he is going to walk right in and slap
the cub reporter on tho wrist.
Ik? advertised in large letters on Vis
tula av. when It can be had anywnere
and from almost anybody at the same
Betsy-Barbara, rising, "but such won
derful things happen to pecple in New
York. Everybody's a Dick Whltting
ton here. Only if I were you I
wouldn't " She paused and looked
at him very curiously.
"No," replied Tommy, docilely, "I
won't." And his heart added, "Not
while you're around." But his lips
"Remember, if there Is anything I can
do "
"Oh, thank you!" replied Betsy
Barbara; "good night!"
At tho door of the dining room next
morning, Rosalie Le Grange met Mr.
"Thought my proposition over?
she asked.
"Yes. I guess I'll stay," replied
Tommy, shortly.
"Thought you would," replied Ro
salie. And as she entered before him
she was smiling Into the air. Decid
edly she was enriching her life in
these days with vicarious troubles, but
also with vicarious Joys.
(To Bo Continued.)
D. A. White, for many years a prom
inent grocer of this place, is retiring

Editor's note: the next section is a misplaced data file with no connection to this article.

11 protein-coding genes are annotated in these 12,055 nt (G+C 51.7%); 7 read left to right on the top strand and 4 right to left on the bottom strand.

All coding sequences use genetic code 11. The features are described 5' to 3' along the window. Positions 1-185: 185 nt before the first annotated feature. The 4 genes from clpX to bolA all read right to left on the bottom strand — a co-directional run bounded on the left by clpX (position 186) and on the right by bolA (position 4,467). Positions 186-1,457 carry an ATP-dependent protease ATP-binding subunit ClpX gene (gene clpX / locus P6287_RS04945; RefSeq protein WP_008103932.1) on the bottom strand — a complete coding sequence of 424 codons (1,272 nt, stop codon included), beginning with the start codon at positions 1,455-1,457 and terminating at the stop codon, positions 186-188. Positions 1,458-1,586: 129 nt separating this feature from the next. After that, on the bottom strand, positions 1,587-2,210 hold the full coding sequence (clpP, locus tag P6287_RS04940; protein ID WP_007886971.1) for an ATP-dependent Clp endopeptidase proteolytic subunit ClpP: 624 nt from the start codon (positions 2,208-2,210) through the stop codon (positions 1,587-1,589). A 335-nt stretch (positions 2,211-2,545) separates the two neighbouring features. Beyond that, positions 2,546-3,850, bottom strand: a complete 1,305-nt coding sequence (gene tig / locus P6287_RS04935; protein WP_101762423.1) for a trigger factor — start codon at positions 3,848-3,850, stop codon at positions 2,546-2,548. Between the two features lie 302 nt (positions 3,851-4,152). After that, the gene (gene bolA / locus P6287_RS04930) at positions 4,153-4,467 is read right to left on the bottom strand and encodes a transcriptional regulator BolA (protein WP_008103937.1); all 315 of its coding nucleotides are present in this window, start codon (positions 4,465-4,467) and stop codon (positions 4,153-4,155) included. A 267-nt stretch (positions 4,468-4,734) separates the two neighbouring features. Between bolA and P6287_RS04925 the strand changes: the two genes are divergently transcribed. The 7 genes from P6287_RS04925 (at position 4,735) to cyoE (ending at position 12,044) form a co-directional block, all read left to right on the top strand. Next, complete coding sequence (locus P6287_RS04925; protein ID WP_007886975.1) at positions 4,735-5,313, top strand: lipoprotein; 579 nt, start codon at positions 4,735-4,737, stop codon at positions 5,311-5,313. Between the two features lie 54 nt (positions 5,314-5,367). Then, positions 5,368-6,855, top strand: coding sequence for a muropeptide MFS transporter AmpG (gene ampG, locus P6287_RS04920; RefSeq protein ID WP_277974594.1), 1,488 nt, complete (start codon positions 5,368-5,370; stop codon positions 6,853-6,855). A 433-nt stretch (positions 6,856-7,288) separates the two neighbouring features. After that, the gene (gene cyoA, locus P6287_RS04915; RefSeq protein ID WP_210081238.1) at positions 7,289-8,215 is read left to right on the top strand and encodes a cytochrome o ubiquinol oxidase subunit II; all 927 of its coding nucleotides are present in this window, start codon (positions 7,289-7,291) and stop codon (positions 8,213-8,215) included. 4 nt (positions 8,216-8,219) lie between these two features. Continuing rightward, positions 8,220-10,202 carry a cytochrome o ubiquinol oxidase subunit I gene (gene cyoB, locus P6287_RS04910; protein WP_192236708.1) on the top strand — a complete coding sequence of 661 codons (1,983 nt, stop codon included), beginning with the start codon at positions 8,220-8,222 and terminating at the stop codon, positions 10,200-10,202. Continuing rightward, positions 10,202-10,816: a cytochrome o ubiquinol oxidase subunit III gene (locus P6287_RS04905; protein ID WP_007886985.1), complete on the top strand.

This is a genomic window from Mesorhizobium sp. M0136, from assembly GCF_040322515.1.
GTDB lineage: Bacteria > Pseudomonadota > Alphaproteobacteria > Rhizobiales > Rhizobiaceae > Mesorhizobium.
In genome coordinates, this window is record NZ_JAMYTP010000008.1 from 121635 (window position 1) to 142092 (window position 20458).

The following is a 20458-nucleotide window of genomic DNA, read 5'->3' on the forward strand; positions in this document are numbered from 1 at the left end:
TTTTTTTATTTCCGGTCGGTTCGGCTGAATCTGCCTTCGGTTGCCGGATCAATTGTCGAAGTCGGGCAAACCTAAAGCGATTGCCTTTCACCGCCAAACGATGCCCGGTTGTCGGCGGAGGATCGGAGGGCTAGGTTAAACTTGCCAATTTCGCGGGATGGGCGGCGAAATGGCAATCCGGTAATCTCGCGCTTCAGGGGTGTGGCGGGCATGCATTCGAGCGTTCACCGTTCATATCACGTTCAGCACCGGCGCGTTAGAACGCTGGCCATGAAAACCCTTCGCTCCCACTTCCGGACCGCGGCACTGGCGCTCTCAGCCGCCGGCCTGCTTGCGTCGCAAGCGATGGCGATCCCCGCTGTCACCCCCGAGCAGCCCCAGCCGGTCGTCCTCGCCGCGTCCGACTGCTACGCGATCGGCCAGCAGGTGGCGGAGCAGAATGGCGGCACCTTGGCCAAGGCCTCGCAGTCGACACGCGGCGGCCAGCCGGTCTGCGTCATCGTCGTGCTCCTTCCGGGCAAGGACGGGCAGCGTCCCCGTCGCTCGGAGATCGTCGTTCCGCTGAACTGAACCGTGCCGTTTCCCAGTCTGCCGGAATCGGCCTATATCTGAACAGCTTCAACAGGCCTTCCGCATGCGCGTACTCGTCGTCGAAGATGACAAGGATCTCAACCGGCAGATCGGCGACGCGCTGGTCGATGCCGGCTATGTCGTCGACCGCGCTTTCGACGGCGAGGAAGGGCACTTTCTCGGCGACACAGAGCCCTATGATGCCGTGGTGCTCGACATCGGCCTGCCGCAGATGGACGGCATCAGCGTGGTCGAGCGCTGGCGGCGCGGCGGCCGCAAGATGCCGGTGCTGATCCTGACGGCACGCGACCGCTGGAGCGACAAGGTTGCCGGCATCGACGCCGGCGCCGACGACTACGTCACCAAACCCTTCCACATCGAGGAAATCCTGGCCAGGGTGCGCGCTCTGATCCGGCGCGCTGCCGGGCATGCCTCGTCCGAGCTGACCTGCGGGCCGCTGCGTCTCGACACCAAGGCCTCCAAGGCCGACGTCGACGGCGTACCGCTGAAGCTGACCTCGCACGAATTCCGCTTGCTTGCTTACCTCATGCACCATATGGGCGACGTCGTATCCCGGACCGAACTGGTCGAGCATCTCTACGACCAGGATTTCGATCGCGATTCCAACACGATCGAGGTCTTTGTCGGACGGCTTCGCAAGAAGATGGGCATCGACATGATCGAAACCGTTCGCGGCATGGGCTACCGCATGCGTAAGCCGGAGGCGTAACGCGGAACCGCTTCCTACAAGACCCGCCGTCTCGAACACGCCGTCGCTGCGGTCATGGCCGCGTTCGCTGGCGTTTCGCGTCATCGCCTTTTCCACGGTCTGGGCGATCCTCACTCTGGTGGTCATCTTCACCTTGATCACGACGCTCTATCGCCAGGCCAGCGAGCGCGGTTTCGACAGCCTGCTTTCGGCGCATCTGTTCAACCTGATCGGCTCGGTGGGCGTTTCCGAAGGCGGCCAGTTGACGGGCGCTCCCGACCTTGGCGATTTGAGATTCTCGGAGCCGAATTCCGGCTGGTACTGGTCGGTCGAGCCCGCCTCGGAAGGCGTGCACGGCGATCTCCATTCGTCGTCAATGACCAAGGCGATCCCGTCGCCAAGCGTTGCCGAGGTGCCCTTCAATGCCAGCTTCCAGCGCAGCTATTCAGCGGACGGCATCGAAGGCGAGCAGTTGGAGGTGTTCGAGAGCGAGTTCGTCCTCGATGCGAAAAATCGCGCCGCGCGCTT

from business and has sold his stock
of groceries to his son, Clarence
White, and L. M. Bunch. The young
men took nossession Seat. 1. Both are
well and favorably known here.
Mrs. A. II. Compton entertained
Saturday in honor of her mother, Mrs.
Wells' birthday. Mrs. John Deacon of
South Bend and Mrs. B. F. Vogler
and daughter Catharlno of Chesterton
were among the guests.
Mr. and Mrs. Vern Van Dusen. Mr.
and Mrs, Charles Van Dusen and Mr.
and Mrs. Samuel Fry and son of South
Bend were guests at dinner bunaaj
of Mr. and Mrs. Clinton Van Dusen.
Mr. and Mrs. Max Harris and child
of Milwaukee, Wis., and Mr. and Mrs.
McCampbeli and children of Xenia, O.,
are guests of Mr. and Mrs. James
X . xrris
Mr. and Mrs. L. V. Oglesby of Li